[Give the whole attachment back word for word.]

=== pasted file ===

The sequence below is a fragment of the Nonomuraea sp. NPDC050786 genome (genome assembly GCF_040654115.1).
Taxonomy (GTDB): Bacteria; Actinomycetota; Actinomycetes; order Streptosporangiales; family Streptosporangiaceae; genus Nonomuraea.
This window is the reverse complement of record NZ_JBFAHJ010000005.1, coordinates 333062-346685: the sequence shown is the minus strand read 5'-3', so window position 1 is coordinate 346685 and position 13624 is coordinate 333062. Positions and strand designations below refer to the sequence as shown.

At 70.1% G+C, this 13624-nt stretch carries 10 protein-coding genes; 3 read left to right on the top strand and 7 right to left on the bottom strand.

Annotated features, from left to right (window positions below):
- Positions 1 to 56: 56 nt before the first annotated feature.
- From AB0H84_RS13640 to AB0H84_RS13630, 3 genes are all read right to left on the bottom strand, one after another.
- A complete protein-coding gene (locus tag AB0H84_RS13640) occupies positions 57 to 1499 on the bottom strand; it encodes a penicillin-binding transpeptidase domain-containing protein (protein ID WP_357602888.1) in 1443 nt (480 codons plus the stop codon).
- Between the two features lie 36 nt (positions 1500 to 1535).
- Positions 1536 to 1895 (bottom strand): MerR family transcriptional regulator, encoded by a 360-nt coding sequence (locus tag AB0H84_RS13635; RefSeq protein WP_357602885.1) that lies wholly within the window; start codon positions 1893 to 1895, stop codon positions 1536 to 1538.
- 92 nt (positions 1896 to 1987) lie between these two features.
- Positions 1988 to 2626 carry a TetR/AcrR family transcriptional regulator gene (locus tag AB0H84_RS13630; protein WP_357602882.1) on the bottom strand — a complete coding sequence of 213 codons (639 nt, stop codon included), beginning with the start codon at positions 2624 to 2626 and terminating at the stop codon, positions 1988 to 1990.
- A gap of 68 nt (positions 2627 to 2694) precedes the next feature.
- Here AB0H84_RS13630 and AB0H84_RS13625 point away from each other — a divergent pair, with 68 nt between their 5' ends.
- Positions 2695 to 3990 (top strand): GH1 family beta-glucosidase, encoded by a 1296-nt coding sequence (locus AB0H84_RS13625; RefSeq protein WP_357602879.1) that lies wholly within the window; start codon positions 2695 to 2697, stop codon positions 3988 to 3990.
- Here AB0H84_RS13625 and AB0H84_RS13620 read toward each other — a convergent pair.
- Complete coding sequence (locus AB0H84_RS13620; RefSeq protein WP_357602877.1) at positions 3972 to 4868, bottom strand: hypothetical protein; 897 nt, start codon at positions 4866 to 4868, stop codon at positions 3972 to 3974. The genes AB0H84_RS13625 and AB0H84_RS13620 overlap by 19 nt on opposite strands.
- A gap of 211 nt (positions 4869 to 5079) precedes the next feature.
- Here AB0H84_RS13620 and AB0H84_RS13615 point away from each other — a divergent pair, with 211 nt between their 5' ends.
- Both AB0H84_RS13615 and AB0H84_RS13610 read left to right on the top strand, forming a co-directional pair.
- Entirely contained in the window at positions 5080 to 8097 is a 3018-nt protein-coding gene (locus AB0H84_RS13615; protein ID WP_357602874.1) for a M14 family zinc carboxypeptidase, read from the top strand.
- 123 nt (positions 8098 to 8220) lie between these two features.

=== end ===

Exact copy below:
The sequence below is a fragment of the Nonomuraea sp. NPDC050786 genome (genome assembly GCF_040654115.1).
Taxonomy (GTDB): Bacteria; Actinomycetota; Actinomycetes; order Streptosporangiales; family Streptosporangiaceae; genus Nonomuraea.
This window is the reverse complement of record NZ_JBFAHJ010000005.1, coordinates 333062-346685: the sequence shown is the minus strand read 5'-3', so window position 1 is coordinate 346685 and position 13624 is coordinate 333062. Positions and strand designations below refer to the sequence as shown.

At 70.1% G+C, this 13624-nt stretch carries 10 protein-coding genes; 3 read left to right on the top strand and 7 right to left on the bottom strand.

Annotated features, from left to right (window positions below):
- Positions 1 to 56: 56 nt before the first annotated feature.
- From AB0H84_RS13640 to AB0H84_RS13630, 3 genes are all read right to left on the bottom strand, one after another.
- A complete protein-coding gene (locus tag AB0H84_RS13640) occupies positions 57 to 1499 on the bottom strand; it encodes a penicillin-binding transpeptidase domain-containing protein (protein ID WP_357602888.1) in 1443 nt (480 codons plus the stop codon).
- Between the two features lie 36 nt (positions 1500 to 1535).
- Positions 1536 to 1895 (bottom strand): MerR family transcriptional regulator, encoded by a 360-nt coding sequence (locus tag AB0H84_RS13635; RefSeq protein WP_357602885.1) that lies wholly within the window; start codon positions 1893 to 1895, stop codon positions 1536 to 1538.
- 92 nt (positions 1896 to 1987) lie between these two features.
- Positions 1988 to 2626 carry a TetR/AcrR family transcriptional regulator gene (locus tag AB0H84_RS13630; protein WP_357602882.1) on the bottom strand — a complete coding sequence of 213 codons (639 nt, stop codon included), beginning with the start codon at positions 2624 to 2626 and terminating at the stop codon, positions 1988 to 1990.
- A gap of 68 nt (positions 2627 to 2694) precedes the next feature.
- Here AB0H84_RS13630 and AB0H84_RS13625 point away from each other — a divergent pair, with 68 nt between their 5' ends.
- Positions 2695 to 3990 (top strand): GH1 family beta-glucosidase, encoded by a 1296-nt coding sequence (locus AB0H84_RS13625; RefSeq protein WP_357602879.1) that lies wholly within the window; start codon positions 2695 to 2697, stop codon positions 3988 to 3990.
- Here AB0H84_RS13625 and AB0H84_RS13620 read toward each other — a convergent pair.
- Complete coding sequence (locus AB0H84_RS13620; RefSeq protein WP_357602877.1) at positions 3972 to 4868, bottom strand: hypothetical protein; 897 nt, start codon at positions 4866 to 4868, stop codon at positions 3972 to 3974. The genes AB0H84_RS13625 and AB0H84_RS13620 overlap by 19 nt on opposite strands.
- A gap of 211 nt (positions 4869 to 5079) precedes the next feature.
- Here AB0H84_RS13620 and AB0H84_RS13615 point away from each other — a divergent pair, with 211 nt between their 5' ends.
- Both AB0H84_RS13615 and AB0H84_RS13610 read left to right on the top strand, forming a co-directional pair.
- Entirely contained in the window at positions 5080 to 8097 is a 3018-nt protein-coding gene (locus AB0H84_RS13615; protein ID WP_357602874.1) for a M14 family zinc carboxypeptidase, read from the top strand.
- 123 nt (positions 8098 to 8220) lie between these two features.